In this article, I’ll explain the wiring diagram of a 3-pin horn relay to simplify the process of wiring the relay on your bike or car.
As an electrician, I have occasionally needed to wire horn relays and learned a few tips. A relay aids in the control of the horn circuit’s power. It facilitates the release of the link that completes the horn circuit, allowing it to complete the circuit and ring when engaged. Knowing how to wire a horn relay will assist you in dealing with the situation of replacing a faulty horn or racing faults in a dysfunctional horn relay.
A relay is an electrical switch consisting of an input terminal or pins for single or multiple control systems and an operating contact terminal. The switch may have indefinite contacts in various forms. On a 3-pin relay, the center (pin 2) pin connects to the battery’s positive terminal while the third and first pins connect to the negative post (on a 12v battery) and the horns in a particular order.
I will go into detail in this guide.
The 3-Pin Horn Relay Wiring Diagram
Terminal or Pin 1 and 3
Clip a brown wire to the ground and connect it to the third terminal on the 3-pin relay. Connect another wire from the negative wire to one terminal on the horn. Connect the other terminal of the horn to pin 1 on the relay unit.
Note: Horns don’t have polarity, so it doesn’t matter which wire goes where when splitting the negative connection to link to the horns.
Terminal or Pin 2 (At the Center or Mid Position)
This terminal connects to the wire containing the volts or power — the hot wire that attaches to the positive terminal on the battery.
You may use a blue or red wire (standard color code for hot wires) to connect the relay’s middle terminal containing (shown in the diagram below). You can strip the wire to about 1 inch deep to expose the conductive threads or surface.
Importance of Using a Relay in Horn Connections
To produce enough sound a vehicle or bike’s horn uses a significant amount of current. A horn circuit threads up the steering column on early vehicles, and it was not rare for the ‘Push Switch’ on the column to weld closed because it was not pushed hard enough. Furthermore, carrying the high current required fairly heavy wire, which was also a fire hazard.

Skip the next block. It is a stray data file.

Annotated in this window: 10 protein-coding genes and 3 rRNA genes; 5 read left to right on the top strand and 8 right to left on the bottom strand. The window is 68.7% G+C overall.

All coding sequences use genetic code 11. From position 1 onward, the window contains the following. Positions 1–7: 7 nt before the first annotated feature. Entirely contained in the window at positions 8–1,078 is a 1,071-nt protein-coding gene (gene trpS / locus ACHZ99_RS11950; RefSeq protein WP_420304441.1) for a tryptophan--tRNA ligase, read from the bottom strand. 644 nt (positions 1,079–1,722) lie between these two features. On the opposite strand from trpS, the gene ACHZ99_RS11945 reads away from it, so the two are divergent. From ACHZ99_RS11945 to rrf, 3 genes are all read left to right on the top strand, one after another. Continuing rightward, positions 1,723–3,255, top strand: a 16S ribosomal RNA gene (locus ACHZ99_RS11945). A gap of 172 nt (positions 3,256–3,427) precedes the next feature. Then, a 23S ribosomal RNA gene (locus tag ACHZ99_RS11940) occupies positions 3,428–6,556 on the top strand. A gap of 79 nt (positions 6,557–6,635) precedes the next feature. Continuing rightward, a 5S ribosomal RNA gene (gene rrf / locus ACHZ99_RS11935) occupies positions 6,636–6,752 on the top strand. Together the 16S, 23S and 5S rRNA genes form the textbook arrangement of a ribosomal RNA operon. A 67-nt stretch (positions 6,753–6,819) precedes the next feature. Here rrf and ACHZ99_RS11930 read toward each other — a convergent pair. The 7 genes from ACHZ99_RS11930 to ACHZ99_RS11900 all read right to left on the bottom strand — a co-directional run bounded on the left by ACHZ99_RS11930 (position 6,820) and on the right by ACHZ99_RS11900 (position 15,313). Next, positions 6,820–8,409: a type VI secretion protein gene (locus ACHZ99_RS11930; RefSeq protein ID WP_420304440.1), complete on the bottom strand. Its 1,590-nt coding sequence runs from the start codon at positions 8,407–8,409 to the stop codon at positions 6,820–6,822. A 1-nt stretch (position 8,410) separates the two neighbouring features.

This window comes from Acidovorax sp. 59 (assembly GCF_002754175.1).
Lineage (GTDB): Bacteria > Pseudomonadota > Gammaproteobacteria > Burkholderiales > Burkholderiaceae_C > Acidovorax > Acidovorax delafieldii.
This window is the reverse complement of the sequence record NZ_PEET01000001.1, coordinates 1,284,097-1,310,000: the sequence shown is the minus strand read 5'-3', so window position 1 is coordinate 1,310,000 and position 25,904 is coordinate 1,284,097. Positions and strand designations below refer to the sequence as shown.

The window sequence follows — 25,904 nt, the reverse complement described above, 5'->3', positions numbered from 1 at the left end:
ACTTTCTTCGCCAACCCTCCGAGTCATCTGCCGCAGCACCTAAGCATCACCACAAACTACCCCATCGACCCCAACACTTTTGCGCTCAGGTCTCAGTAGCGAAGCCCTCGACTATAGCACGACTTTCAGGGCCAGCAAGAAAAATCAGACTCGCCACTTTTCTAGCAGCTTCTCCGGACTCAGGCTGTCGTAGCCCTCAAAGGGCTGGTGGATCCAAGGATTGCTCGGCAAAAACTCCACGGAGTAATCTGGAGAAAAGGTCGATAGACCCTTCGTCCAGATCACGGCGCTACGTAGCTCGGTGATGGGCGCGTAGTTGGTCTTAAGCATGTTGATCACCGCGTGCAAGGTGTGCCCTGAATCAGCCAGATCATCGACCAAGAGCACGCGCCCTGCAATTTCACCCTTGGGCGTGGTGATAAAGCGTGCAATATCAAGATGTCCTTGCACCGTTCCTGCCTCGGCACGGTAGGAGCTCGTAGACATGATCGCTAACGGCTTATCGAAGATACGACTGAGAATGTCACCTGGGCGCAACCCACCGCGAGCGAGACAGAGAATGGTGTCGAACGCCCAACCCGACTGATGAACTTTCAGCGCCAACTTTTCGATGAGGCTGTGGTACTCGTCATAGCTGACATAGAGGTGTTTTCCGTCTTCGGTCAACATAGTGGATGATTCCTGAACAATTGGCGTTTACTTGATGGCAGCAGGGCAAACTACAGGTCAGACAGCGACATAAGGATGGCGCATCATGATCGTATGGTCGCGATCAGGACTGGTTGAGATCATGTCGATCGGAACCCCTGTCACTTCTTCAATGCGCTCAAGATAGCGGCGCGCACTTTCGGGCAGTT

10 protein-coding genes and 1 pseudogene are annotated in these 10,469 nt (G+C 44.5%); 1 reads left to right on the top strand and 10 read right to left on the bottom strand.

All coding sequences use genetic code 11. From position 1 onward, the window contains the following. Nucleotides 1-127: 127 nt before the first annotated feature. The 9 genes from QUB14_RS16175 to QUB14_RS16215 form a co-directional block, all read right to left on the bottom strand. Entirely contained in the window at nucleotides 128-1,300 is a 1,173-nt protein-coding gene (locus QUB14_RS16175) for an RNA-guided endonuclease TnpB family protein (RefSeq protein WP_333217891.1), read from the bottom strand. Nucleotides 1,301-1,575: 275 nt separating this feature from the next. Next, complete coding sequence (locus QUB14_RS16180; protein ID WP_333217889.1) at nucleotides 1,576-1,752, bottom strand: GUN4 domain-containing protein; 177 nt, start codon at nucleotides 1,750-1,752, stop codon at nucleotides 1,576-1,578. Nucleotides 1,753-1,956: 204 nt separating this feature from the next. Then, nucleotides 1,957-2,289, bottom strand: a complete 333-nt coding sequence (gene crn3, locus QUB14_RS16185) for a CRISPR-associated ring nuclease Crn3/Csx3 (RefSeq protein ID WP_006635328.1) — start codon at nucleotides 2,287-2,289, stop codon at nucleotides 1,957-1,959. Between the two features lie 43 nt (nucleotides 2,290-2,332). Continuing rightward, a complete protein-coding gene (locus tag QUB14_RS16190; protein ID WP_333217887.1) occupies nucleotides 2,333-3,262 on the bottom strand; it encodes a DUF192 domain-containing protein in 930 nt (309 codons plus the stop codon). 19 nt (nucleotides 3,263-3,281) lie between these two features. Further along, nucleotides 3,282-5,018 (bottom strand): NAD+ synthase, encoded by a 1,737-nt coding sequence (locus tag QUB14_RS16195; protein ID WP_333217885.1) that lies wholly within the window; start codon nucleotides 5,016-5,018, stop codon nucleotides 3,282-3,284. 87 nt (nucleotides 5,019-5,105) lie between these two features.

The inclusion of a relay eliminated the high current running up the steering column, allowing for much quicker switching and the control of two or more horns.
Frequently Asked Questions – FAQs
Is a Horn Relay a Must?
Relays are used to allow a lower power circuit to control a higher power circuit.
The cables and sprung switch contacts in the steering column are low power in the horn circuit, while the horn itself consumes more power. The relay input is controlled with little power, but the output contacts can tolerate much more power. A typical automotive relay will draw far less than one amp to activate the power contacts, which can handle up to 30 amperes.
The starter solenoid is a relay that can carry hundreds of amps. You don’t want that much power flowing through your key switch.
Is It Possible to Wire a Horn without Using a 3-Pin Relay?
Wiring a horn without a relay is pointless and abortive because the purpose of wiring the horn will be lost. When connecting a horn, you will need a relay, which is an important component in the horn circuit.
The relay aids in the regulation of the horn circuit’s power. It aids in the release of the linkage that completes the horn circuit, allowing it to complete the circuit and ring when engaged.
Is It Necessary to Fuse Any Relay?
You certainly should. When wiring a horn relay circuit, use the fuse/relay/load configuration. When connecting the circuit, a fuse is usually the first item to be connected. When connecting or wiring, fuse the power cable based on its size and use a fuse to protect the relay’s wire.
The relay and the fuse serve distinct functions. A relay is an electromechanical switch, whereas a fuse is a low-resistance piece of wire. When a greater current flows through the horn components, which would have burned the entire components, the filament heats up and burns/melts, safeguarding the other elements from burning.
Take a look at some of our related articles below.
- How to test a 5-pin relay with a multimeter
- How to wire a horn relay
- How to wire air horns without relay
Simple Living TV
Were Sorry This Was Not Helpful!
Let us improve this post!
Please Tell Us How We Can Improve This Article.